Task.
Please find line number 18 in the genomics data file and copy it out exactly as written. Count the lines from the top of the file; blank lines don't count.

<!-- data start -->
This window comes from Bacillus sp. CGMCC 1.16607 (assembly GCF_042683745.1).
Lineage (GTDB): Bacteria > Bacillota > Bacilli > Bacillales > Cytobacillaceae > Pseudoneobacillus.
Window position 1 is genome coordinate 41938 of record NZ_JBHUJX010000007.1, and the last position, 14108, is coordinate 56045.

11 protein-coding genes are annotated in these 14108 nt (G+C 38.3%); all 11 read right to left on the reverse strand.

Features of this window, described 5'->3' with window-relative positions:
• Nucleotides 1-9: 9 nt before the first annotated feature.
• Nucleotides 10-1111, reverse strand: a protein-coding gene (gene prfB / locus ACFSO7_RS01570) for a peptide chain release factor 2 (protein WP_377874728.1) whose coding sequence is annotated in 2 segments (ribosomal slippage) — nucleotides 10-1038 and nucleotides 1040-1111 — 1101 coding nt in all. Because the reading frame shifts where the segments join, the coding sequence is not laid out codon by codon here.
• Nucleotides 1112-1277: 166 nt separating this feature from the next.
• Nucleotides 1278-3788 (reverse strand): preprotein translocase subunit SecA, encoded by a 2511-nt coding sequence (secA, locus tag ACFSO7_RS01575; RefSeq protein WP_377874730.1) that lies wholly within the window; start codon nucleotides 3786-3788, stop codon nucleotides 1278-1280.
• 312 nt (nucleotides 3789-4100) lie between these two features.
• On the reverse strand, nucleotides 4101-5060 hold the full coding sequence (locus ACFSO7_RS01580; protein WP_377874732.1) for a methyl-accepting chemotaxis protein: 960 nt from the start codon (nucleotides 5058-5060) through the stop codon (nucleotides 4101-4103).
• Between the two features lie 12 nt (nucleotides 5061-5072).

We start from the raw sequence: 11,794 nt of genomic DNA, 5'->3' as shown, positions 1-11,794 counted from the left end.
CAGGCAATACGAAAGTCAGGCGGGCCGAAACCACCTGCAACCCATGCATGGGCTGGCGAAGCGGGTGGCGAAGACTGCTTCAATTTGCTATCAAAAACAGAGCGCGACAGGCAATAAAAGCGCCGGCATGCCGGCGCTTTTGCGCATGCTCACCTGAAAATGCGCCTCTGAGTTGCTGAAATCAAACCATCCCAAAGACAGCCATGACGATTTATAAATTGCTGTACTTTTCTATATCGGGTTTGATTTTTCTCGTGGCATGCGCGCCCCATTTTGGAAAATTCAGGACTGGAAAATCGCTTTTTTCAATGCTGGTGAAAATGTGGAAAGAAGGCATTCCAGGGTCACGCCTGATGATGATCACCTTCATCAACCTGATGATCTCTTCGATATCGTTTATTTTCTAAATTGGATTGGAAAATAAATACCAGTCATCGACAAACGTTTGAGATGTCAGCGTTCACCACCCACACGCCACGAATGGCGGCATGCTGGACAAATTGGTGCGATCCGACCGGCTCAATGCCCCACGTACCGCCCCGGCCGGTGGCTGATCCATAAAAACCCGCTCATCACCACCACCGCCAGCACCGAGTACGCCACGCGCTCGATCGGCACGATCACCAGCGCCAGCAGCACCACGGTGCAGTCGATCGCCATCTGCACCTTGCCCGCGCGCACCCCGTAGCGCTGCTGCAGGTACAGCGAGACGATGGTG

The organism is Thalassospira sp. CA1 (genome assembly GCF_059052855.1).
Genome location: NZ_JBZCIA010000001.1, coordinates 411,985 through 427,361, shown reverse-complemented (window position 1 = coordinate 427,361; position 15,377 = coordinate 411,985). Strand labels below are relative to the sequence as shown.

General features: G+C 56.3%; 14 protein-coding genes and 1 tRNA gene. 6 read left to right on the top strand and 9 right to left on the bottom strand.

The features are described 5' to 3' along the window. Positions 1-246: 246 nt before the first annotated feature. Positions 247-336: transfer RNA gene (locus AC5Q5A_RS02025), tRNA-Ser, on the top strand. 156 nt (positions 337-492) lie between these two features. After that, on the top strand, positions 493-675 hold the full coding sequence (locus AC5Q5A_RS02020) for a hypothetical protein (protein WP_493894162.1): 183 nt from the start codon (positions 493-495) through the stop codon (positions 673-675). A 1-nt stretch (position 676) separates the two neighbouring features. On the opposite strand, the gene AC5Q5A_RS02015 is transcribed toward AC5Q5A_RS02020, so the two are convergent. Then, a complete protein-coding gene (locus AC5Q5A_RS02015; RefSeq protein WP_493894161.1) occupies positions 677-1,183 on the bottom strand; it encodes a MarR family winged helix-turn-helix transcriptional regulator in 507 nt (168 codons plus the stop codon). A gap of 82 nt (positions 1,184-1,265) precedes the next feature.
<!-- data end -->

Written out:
The features are described 5' to 3' along the window. Positions 1-246: 246 nt before the first annotated feature. Positions 247-336: transfer RNA gene (locus AC5Q5A_RS02025), tRNA-Ser, on the top strand. 156 nt (positions 337-492) lie between these two features. After that, on the top strand, positions 493-675 hold the full coding sequence (locus AC5Q5A_RS02020) for a hypothetical protein (protein WP_493894162.1): 183 nt from the start codon (positions 493-495) through the stop codon (positions 673-675). A 1-nt stretch (position 676) separates the two neighbouring features. On the opposite strand, the gene AC5Q5A_RS02015 is transcribed toward AC5Q5A_RS02020, so the two are convergent. Then, a complete protein-coding gene (locus AC5Q5A_RS02015; RefSeq protein WP_493894161.1) occupies positions 677-1,183 on the bottom strand; it encodes a MarR family winged helix-turn-helix transcriptional regulator in 507 nt (168 codons plus the stop codon). A gap of 82 nt (positions 1,184-1,265) precedes the next feature.